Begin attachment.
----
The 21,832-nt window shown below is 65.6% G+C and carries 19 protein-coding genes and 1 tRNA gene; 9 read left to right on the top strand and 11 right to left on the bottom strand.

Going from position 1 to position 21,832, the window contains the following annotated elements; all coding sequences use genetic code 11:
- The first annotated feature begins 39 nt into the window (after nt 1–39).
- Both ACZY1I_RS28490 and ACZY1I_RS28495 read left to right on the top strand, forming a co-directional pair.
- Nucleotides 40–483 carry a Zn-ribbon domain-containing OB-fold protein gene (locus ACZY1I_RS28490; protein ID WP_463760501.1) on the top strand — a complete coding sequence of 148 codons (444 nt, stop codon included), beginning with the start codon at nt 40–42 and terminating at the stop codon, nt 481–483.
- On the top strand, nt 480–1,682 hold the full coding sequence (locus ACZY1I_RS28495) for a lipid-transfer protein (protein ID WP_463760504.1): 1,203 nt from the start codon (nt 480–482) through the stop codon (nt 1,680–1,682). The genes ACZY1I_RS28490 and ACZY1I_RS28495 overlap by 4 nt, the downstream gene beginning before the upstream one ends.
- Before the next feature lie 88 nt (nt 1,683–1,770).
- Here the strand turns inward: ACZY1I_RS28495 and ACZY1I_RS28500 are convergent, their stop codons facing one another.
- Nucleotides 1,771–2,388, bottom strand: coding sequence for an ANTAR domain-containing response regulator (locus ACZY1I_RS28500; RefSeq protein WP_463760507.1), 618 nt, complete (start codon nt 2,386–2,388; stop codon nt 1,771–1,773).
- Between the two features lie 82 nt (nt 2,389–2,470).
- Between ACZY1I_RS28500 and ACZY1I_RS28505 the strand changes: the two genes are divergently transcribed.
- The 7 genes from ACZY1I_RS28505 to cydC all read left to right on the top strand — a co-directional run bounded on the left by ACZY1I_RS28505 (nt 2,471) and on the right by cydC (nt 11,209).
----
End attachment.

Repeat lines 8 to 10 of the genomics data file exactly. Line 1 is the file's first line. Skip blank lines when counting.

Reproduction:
- Here the strand turns inward: ACZY1I_RS28495 and ACZY1I_RS28500 are convergent, their stop codons facing one another.
- Nucleotides 1,771–2,388, bottom strand: coding sequence for an ANTAR domain-containing response regulator (locus ACZY1I_RS28500; RefSeq protein WP_463760507.1), 618 nt, complete (start codon nt 2,386–2,388; stop codon nt 1,771–1,773).
- Between the two features lie 82 nt (nt 2,389–2,470).